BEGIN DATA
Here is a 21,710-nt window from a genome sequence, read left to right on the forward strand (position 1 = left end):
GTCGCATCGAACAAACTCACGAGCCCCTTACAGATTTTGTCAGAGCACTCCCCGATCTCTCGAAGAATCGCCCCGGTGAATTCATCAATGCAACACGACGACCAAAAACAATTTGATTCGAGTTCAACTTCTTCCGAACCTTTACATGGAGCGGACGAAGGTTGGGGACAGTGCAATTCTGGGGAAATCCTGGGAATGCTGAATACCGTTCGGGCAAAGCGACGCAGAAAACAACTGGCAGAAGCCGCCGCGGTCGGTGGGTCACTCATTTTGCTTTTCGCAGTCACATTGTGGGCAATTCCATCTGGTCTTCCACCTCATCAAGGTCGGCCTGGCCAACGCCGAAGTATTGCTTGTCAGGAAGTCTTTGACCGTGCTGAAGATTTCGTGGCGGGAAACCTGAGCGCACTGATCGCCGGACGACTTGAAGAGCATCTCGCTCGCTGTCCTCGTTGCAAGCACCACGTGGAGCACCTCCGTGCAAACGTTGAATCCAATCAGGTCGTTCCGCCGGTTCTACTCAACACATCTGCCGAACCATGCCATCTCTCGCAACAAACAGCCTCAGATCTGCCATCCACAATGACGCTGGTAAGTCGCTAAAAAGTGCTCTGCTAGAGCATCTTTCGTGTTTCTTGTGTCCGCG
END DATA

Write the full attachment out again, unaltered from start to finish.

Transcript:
Here is a 21,710-nt window from a genome sequence, read left to right on the forward strand (position 1 = left end):
GTCGCATCGAACAAACTCACGAGCCCCTTACAGATTTTGTCAGAGCACTCCCCGATCTCTCGAAGAATCGCCCCGGTGAATTCATCAATGCAACACGACGACCAAAAACAATTTGATTCGAGTTCAACTTCTTCCGAACCTTTACATGGAGCGGACGAAGGTTGGGGACAGTGCAATTCTGGGGAAATCCTGGGAATGCTGAATACCGTTCGGGCAAAGCGACGCAGAAAACAACTGGCAGAAGCCGCCGCGGTCGGTGGGTCACTCATTTTGCTTTTCGCAGTCACATTGTGGGCAATTCCATCTGGTCTTCCACCTCATCAAGGTCGGCCTGGCCAACGCCGAAGTATTGCTTGTCAGGAAGTCTTTGACCGTGCTGAAGATTTCGTGGCGGGAAACCTGAGCGCACTGATCGCCGGACGACTTGAAGAGCATCTCGCTCGCTGTCCTCGTTGCAAGCACCACGTGGAGCACCTCCGTGCAAACGTTGAATCCAATCAGGTCGTTCCGCCGGTTCTACTCAACACATCTGCCGAACCATGCCATCTCTCGCAACAAACAGCCTCAGATCTGCCATCCACAATGACGCTGGTAAGTCGCTAAAAAGTGCTCTGCTAGAGCATCTTTCGTGTTTCTTGTGTCCGCG